Stacy Szymaszek—whose reading in Portland this summer the week Hyperglossia came out I keep meaning to post about—describes the coming together of a Great Lakes writing scene in part through Melville’s watery sense of geography, where exchange is more occasional and rhizomic, maybe more gift-like, than it is in the buzz of a sexy urban hub. Kim L. Evans, Alan Halsey, Geraldine Monk, Donald E. Pease, Mark Von Schlegell, and Chris Sylvester also have essays and inventive formal investigations sparked by different aspects of Melville’s work.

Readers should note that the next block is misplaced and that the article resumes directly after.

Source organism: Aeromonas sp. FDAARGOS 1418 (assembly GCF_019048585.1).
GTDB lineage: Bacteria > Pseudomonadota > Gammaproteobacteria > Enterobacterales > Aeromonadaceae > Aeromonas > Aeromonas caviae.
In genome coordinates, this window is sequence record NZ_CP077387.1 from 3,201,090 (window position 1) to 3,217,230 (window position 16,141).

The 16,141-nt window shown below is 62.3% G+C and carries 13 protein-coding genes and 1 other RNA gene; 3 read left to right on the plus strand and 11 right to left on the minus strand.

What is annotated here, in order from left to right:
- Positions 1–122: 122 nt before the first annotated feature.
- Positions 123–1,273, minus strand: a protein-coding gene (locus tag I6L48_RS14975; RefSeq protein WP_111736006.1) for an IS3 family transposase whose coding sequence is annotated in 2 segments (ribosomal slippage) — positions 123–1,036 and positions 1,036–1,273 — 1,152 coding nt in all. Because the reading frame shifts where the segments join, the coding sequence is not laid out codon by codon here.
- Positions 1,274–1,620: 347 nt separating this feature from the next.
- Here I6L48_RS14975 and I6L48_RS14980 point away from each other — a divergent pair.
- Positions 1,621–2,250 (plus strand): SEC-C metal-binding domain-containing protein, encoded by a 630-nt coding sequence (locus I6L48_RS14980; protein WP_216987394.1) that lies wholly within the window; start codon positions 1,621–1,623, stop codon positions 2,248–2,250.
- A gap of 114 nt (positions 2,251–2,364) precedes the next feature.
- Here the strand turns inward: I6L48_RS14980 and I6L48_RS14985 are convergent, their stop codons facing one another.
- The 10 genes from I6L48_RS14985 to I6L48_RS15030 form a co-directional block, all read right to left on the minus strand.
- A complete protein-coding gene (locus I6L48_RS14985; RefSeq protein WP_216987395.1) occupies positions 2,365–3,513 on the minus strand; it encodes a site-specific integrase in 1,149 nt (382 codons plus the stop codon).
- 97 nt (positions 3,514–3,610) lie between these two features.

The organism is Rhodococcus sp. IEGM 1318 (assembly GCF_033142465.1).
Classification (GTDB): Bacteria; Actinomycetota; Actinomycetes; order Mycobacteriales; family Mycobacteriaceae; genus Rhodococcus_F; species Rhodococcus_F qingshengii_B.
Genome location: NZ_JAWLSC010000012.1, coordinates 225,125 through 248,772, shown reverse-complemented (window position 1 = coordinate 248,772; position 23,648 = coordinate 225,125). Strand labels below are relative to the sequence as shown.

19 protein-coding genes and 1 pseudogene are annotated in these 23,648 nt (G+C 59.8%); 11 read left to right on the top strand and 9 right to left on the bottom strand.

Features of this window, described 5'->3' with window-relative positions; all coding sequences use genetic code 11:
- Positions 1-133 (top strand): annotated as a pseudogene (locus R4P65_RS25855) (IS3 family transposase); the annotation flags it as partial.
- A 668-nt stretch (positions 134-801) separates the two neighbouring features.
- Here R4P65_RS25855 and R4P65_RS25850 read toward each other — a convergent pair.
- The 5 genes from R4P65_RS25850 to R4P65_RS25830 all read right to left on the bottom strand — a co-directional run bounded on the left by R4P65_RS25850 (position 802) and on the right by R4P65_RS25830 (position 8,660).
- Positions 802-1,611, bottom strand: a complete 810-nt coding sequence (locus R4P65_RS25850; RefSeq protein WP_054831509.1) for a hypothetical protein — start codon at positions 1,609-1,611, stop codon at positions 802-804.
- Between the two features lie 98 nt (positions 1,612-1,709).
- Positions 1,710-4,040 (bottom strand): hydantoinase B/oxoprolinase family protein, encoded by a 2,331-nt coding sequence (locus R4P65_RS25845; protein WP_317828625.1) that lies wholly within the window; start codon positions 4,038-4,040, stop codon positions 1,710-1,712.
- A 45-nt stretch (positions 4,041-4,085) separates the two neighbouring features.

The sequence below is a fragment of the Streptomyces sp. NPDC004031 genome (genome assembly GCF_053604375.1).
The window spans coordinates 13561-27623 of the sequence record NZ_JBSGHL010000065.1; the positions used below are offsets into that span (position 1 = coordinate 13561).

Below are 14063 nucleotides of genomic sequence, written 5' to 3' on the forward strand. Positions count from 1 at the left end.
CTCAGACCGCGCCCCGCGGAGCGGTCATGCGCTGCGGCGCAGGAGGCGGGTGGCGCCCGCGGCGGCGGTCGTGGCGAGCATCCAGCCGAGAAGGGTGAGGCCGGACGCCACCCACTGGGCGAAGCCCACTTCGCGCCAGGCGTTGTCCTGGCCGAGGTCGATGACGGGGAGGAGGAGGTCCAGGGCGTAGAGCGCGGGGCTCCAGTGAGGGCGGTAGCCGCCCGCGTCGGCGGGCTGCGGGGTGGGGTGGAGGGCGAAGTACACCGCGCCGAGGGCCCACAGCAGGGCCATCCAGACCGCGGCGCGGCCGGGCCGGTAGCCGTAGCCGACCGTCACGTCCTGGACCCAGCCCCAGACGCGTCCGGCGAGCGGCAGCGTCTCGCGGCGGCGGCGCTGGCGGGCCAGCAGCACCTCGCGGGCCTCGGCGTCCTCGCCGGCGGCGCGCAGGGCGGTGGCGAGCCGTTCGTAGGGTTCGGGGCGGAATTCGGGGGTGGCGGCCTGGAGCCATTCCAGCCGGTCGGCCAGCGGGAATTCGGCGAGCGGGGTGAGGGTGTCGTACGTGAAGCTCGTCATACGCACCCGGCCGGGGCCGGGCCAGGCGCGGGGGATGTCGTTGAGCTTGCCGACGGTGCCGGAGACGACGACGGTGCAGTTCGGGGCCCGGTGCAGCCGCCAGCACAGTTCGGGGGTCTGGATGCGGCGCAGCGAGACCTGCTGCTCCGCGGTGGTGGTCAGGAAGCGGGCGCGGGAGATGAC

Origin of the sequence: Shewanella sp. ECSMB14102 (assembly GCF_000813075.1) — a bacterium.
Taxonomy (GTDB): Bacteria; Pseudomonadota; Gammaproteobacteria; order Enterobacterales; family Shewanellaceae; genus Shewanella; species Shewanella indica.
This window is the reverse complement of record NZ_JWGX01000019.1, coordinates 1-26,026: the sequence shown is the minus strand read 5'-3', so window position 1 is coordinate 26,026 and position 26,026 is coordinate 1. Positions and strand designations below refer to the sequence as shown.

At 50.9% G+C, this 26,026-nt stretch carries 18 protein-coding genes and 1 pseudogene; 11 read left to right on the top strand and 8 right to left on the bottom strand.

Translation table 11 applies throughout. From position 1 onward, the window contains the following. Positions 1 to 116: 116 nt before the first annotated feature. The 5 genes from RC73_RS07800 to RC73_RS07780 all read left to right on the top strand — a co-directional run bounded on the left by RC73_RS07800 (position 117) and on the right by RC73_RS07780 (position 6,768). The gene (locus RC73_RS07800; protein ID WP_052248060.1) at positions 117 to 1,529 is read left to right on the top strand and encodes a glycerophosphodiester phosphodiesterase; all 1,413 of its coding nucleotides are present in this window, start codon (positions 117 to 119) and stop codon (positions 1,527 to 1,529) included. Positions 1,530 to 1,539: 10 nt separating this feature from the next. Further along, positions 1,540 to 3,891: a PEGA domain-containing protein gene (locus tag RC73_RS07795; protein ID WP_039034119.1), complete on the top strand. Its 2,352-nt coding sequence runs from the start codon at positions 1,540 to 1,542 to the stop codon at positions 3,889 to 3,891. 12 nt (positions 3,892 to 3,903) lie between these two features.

The piece that seemed to maximize the fun of the theme-based form was “Transpositions of ‘A Utilitarian View of The Monitor’s Fight,’” where the editors invited three poets—Joyelle McSweeney, Courtney Pfahl, and Jennifer Scappettone—“to mark, write, scribble and draw” around Melville’s weird ode to the U.S.S. Monitor, the first ironclad warship and subject of a thousand grade school dioramas. A year ago I tried to get into Melville’s Civil War verse, but quickly aborted. His poem on The Monitor stood out, though, for its recognition that a new kind of war needs a new kind of meter, “more ponderous than nimble,” stripped of pomp and charged with “plain mechanic power,” like the modern ships busy divesting war of its glory and confining it to its proper sphere, “among the trades and artisans” with their bland “calculations of caloric.” Melville may have been among the first to see what professionalization would bring to the mythic process of killing, and to understand what that should mean for modern poetry, where poets, like warriors, “are now but operatives” in anonymous systems more awesome than themselves. It’s a strange, self-defeating sort of poem, parading its own awkwardness as a mimetic necessity for commemorating the ambiguous virtues of the modern.